We should never dismiss a food 'just because...' for if a food has been eaten, one century or another, it can presumably be still eaten now, and with pleasure. There is no 'food only to be eaten by the poor' for all food is good food, admittedly some maybe better nutritionally than others, on the other hand there is expensive food 'only eaten by the rich'.
What the landed gentry DO like to eat is quality food, and much of it home-made, such as preserves, pickles, cakes, pies, biscuits, and a thousand other things we can easily make ourselves. So we - who love to cook - never need feel deprived, for we really can have it all.

Reading about 'the way we lived then' shows how 'the way we live now' is becoming so similar. People used to discuss whether it was better to spread the ration books over several stores, in the hope of buying vital extras, or register the whole family at the one grocer's shop, in the hope that being a 'regular', a scarce item, often kept under the counter, might end up in the shopping basket. There were arguments about whether it was better to use a small corner shop or a large one.

As mentioned before, at the end of six years of war, the British were far healthier than they had been at the beginning. Prior to the war, the average housewife knew very little about nutrition (other than they should cook and eat balanced meals), and ask one what a calorie was or what was protein, and they would stare back blankly. But by the end of the war, housewives were angrily writing to the Ministry of Food to complain that the shops were not providing the energy-giving, body-building and health-giving foods that the family required. In some ways this can shame us now, for how many of us bother to work out we buy the correct amount of nutrition? Perhaps we feel if we buy and eat enough, we will take in enough nourishment, but that brings us back again to the fact that we can still eat a lot less and get the full amount of nourishment we need/ In other words, buy less which then leads us to spending less. If we can really cut down the amount we buy, then money saved could go towards buying better quality food and still have money left over. A win-win situation don't you agree?

Now on to the promised recipes, and maybe others if time allows.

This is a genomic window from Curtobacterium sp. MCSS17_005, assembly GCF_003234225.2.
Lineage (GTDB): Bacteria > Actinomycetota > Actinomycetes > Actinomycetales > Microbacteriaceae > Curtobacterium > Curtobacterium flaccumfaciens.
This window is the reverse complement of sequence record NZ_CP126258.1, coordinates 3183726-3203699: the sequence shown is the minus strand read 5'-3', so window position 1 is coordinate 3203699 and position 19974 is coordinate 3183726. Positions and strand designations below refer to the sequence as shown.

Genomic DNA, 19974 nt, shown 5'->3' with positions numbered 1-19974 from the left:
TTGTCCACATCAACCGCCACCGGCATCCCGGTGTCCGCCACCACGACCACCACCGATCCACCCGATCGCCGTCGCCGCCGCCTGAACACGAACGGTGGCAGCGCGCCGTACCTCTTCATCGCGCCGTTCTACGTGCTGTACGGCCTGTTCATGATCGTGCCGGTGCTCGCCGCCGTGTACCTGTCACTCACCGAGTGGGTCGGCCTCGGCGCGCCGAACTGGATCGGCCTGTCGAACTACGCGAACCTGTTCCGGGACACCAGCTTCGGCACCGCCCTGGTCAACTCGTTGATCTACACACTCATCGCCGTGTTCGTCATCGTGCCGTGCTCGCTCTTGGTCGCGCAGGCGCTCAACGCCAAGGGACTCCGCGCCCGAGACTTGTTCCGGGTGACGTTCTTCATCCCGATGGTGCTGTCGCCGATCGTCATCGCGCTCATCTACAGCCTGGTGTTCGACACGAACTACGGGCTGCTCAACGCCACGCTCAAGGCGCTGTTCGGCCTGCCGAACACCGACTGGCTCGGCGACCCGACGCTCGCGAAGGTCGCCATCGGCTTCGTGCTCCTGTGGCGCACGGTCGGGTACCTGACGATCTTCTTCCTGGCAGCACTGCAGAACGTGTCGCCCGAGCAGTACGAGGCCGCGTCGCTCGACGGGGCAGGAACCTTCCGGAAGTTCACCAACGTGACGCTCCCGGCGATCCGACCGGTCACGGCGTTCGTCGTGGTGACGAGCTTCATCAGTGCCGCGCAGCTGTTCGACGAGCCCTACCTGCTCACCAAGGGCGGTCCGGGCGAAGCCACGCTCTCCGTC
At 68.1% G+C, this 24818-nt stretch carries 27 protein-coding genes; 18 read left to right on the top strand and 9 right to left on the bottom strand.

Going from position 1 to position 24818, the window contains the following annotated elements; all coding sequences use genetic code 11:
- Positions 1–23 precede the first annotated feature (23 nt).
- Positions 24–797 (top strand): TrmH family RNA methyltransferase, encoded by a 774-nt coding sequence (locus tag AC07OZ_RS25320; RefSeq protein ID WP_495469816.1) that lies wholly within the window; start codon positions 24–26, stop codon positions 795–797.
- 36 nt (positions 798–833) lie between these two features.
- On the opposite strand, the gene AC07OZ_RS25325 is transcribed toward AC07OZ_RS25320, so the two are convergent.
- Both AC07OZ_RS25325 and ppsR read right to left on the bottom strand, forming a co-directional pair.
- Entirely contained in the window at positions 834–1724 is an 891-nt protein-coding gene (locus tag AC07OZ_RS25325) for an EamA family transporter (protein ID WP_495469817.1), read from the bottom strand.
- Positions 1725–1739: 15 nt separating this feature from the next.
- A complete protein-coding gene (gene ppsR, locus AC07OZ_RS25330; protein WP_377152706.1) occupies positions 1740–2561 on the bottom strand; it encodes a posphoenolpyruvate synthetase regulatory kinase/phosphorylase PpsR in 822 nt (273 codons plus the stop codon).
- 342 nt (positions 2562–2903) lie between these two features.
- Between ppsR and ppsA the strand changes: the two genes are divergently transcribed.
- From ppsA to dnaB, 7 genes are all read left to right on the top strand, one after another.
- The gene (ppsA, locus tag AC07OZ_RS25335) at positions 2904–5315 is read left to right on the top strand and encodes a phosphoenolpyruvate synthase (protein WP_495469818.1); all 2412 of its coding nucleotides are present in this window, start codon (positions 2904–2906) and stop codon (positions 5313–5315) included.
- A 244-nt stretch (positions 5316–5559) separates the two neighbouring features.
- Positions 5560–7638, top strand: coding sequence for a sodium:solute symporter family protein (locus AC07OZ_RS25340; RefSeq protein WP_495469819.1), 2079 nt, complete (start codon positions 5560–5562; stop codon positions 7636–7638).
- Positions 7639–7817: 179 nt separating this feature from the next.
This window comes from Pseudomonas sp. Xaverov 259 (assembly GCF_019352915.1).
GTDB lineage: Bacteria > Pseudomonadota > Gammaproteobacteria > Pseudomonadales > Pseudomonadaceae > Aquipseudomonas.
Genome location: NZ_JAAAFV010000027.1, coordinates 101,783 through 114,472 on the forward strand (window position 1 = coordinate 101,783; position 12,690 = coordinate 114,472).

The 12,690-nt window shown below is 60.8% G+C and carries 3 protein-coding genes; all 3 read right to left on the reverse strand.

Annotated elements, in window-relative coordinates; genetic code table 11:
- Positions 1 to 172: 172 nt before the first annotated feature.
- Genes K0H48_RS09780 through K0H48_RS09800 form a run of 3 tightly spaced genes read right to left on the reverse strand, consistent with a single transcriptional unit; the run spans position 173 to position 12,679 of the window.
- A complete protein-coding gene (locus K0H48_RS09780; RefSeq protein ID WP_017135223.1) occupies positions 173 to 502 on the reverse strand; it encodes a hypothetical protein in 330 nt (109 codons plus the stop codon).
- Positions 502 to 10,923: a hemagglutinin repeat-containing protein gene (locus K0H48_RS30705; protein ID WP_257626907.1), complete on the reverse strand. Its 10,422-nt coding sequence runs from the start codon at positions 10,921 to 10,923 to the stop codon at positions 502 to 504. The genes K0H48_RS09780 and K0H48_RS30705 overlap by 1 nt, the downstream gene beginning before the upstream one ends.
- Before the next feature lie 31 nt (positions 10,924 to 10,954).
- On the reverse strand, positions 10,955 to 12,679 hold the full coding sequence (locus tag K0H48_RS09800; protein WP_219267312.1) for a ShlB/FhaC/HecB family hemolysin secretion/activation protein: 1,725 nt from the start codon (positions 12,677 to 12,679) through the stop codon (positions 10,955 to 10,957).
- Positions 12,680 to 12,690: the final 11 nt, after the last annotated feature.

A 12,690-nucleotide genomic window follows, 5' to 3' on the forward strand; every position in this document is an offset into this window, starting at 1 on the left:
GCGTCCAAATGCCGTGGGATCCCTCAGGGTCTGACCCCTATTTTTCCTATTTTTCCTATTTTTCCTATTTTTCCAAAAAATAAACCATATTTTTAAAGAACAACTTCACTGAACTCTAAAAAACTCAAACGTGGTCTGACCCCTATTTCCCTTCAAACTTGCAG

Dried Apricot Jam: makes 5 lb (2.5kg)
1 lb (500g) dried apricots
3 pints (1.8ltrs) water
juice of 1 lemon
3 lb (1.5kg) sugar
2 oz (50g) blanched almonds, split
knob of butter
Put the apricots in a bowl, add the water, cover and leave to stand overnight. Next day, put the apricots and the soaking liquid in a pan with the lemon juice. Heat gently until beginning to boil, then simmer until soft, stirring occasionally. Remove from heat and stir in the sugar and almonds. When the sugar has dissolved, return to the heat, add the butter then boil rapidly for 2 0 - 25 minutes, and keep stirring to prevent the fruit from sticking to the base of the pan and burning. When setting point has been reached, remove from heat and scoop off any scum that has risen to the surface. Pot in hot, sterilised jars, cover, label and store in the normal way.

Time-saving Apricot Jam: makes approx 3 lb (1.5kg)
3 x 425g cans apricot halves in syrup
2 tblsp lemon juice
1 lb (500g) sugar
Drain the apricots, reserving the syrup. Put the apricots into a blender or food processor with half a pint (300m) of the syrup, the lemon juice and the sugar (if using a small blender do this in batches). Blitz until smooth, then pour into a saucepan and boil gently until thickened. Pot up the jam in the usual way.

Apricot and Apple Chutney: makes 7 lb (3.5kg)
1 lb (500g) dried apricots, soaked overnight in water
4 lb (2kg) cooking apples, peeled, cored and chopped
1 lb (500g) onions, sliced
12 oz (375g) raisins
1 lb (500g) demerara sugar
1 pt (600ml) distilled vinegar
1 level tblsp salt
1 level tblsp ground mixed spice
Drain the apricots and coarsely chop. Put into a preserving pan with the rest of the ingredients and simmer gently for about an hour until the mixture has thickened and no excess liquid remains (if you can draw a wooden spoon over the base of a pan and it leaves a clear path with no liquid flowing back, then it is ready). Pour into hot sterilised jars and seal immediately with vinegar-proof air-tight lids. Store in a cool, dry, dark place for 2 - 3 months before eating.

This final recipe could possibly be made using no-soak apricots that have been soaked overnight in water and a little sugar added to make a syrup. If using this method, you will need to adjust amount of fruit and water to equal that of the canned. As it can be eaten hot or cold, again a dish that can be cooked in the oven when on for something else.
Crunchy Apricot Pudding: serves 4
2 lb (900g) canned apricots (rain and reserve syrup)
4 oz (100g) butter
pinch of salt
1 tsp cinnamon
half tsp freshly grated nutmeg
6 tblsp runny honey
6 slices toasting bread
2 oz (50g) cornflakes
Put 5 fl oz (150ml) of the apricot syrup in a pan with the butter, salt, cinnamon, nutmeg and honey, and heat gently until well mixed. Halve or quarter the apricots.
Toast the bread and cut into half inch (1 cm) cubes, then put this in the spiced syrup with the apricots and cornflakes, tossing everything together lightly.
Spoon into a greased ovenproof dish and bake at 180C, 350F, gas 4 for 30 minutes. Serve hot or cold with cream or ice-cream.